Mayors back universal health care
City leaders say health care needs repair
With Gov. Arnold Schwarzenegger’s health-insurance plan fizzling out earlier this year, local governments are still wrestling with the exploding costs of health insurance. Just ask Sue Greenwald, the mayor of Davis.
“From a mayor’s point of view, this issue is uniquely pressing. Cities across the nation are facing ruinous unfunded liabilities for our retiree health benefits,” said Greenwald.
Those costs take away money cities can spend on cops and firefighters, street repairs and other city services.
Which is why Greenwald supports “single payer” health care, guaranteed health coverage for all citizens and administered by the government.
The cause of single-payer health care got a big boost on June 23, when mayors from across the United States, and the Sacramento region, voted to endorse the National Health Insurance Act.
The vote came during the U.S. Conference of Mayors held in Miami, Florida, late last month. The act, also known as House Resolution 676, was authored by Rep. John Conyers, the 21-term Democrat from Michigan. It would expand Medicare, begun in the 1960s and now covering 44 million Americans, to every U.S. resident. The bill has 90 co-sponsors now, 14 of whom represent California, where one of every eight Americans live.
For West Sacramento Mayor Christopher Cabaldon, supporting the resolution was a no-brainer. “I voted for the resolution. It was not a matter of any significant debate, since the nation’s mayors have previously endorsed the basic outline of the Conyers’ approach.”
Sacramento Mayor Heather Fargo attended the conference, but left before the vote in order to return to Sacramento for the June 24 city council meeting. But spokeswoman Sue O’Brien said Fargo is in favor of the single-payer approach to health insurance and is “absolutely” in support of the resolution.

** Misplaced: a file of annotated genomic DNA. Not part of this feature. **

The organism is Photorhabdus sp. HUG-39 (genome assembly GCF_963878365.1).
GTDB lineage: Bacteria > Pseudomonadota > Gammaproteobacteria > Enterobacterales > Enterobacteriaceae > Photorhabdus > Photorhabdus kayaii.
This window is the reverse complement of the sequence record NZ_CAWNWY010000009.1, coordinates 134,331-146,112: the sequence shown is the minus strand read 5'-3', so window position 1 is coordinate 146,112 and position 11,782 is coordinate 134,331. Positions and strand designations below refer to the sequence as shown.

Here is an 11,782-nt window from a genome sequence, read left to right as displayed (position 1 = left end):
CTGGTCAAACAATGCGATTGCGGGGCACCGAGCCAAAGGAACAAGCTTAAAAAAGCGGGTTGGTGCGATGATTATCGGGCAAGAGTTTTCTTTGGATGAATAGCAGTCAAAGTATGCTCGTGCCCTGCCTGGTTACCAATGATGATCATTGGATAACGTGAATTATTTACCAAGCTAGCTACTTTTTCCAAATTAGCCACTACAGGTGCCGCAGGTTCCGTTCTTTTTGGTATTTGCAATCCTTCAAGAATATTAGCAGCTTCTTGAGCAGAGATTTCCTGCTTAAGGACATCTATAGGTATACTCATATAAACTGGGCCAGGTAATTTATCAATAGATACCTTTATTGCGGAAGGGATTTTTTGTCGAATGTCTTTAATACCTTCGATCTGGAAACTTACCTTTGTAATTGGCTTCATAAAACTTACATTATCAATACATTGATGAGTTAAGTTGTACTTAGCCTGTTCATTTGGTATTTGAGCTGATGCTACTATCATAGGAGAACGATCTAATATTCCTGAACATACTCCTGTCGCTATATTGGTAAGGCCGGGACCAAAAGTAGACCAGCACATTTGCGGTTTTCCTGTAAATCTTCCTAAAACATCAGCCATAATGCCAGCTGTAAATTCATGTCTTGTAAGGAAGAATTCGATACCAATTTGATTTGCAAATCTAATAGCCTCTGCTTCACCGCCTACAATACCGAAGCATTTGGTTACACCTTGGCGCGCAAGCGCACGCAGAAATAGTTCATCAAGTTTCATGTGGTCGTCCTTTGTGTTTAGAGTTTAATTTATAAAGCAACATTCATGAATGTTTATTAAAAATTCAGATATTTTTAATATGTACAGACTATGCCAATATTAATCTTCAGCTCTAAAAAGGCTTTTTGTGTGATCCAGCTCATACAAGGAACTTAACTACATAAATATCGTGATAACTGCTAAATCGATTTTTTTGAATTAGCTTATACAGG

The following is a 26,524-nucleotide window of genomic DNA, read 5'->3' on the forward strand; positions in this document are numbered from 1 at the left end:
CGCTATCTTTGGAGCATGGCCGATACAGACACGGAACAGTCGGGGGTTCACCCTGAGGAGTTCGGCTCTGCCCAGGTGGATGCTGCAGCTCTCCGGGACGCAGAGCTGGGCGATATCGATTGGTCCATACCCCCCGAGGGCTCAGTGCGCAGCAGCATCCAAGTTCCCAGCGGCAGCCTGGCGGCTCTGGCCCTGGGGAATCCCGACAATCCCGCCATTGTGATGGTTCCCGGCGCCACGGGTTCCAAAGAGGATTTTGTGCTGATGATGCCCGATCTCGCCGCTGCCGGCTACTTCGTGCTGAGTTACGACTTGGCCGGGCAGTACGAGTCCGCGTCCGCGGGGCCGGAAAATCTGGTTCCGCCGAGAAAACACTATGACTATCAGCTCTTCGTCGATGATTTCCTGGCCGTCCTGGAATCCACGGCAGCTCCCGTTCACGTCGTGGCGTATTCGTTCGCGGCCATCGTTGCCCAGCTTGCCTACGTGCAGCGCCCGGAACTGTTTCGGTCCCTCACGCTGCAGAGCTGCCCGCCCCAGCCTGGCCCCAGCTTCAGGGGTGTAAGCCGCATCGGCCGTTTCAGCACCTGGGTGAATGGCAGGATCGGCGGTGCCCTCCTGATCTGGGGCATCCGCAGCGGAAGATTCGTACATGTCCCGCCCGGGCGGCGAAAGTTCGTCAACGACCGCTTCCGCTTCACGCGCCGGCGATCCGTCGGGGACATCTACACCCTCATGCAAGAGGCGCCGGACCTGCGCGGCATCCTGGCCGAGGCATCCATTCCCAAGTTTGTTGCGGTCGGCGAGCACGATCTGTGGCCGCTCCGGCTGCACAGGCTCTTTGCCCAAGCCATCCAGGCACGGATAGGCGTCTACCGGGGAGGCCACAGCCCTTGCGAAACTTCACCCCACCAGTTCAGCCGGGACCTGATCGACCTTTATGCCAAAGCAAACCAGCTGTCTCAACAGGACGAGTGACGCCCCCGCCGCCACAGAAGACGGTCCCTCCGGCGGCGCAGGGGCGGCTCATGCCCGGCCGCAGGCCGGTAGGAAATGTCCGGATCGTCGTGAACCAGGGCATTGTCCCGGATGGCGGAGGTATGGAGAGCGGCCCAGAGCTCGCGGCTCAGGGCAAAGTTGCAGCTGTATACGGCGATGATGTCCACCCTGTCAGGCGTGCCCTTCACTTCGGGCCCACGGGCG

The Chicago-based Physicians for a National Health Program authored the mayors’ resolution. “This is the first time that a non-health-care-related group has taken such a strong stand,” according to retired dentist David Prensky, who helped push the resolution on PNHP’s behalf.
The problem of inadequate health coverage affects all cities. According to a recent report from The Commonwealth Fund: “75 million adults—42 percent of the under-65 population—had either no insurance or inadequate insurance in 2007, up from 35 percent in 2003.”
H.R. 676 “would guarantee everyone care for all medically necessary services, contain costs by slashing the administrative waste and bureaucracy associated with the private insurance industry and assure patients their choice of doctor and hospital,” according to a PNHP statement.
Linda Budge, the mayor of Rancho Cordova, attended the Miami conference but, like Mayor Fargo, did not vote on the health-insurance resolution. Asked about its significance, she said, “It is a good example of mayors across the United States pulling together in one location to discuss issues of common concern to all our various communities.”
Steve Miller, the mayor of Citrus Heights, who did not travel to the Florida conference, said that Citrus Heights has not taken an official position on Conyers’ bill. Miller frets about increasing taxes to pay for H.R. 676. Currently, payroll taxes, beneficiaries’ premiums and Treasury revenues are the main sources of financing for Medicare’s hospital, medical and pharmaceutical insurance.
“I’m for universal health care,” Miller said. However, he is “not totally confident in the ability of the federal government to find a solution” to the nation’s health-insurance problems.
Miller favors solutions which highlight private initiative. For instance, he supports health savings accounts as a way to put more money in consumers’ hands rather than those of health insurers. President Bush signed HSAs into law as part of a Medicare bill in December 2003, “to help individuals save for future qualified medical and retiree health expenses on a tax-free basis,” according to the U.S. Treasury’s Web site.
With living costs rising faster than wages, the efficiency of HSAs is unclear. The U.S. rate of personal saving was 0.7 percent on average during the past year, according to the U.S. Department of Commerce.
Conyers’ H.R. 676 is similar to the proposal of Sen. Barack Obama, the Democratic presidential candidate. His plan would “create a publicly run Medicare-type plan that any employer or individual can buy into,” said Dean Baker, author, economist and co-director of the Center for Economic and Policy Research. The plan of Obama’s rival, Sen. John McCain, would end the tax advantage employers have to provide health insurance for employees now and replace that with tax credits for individuals and their families.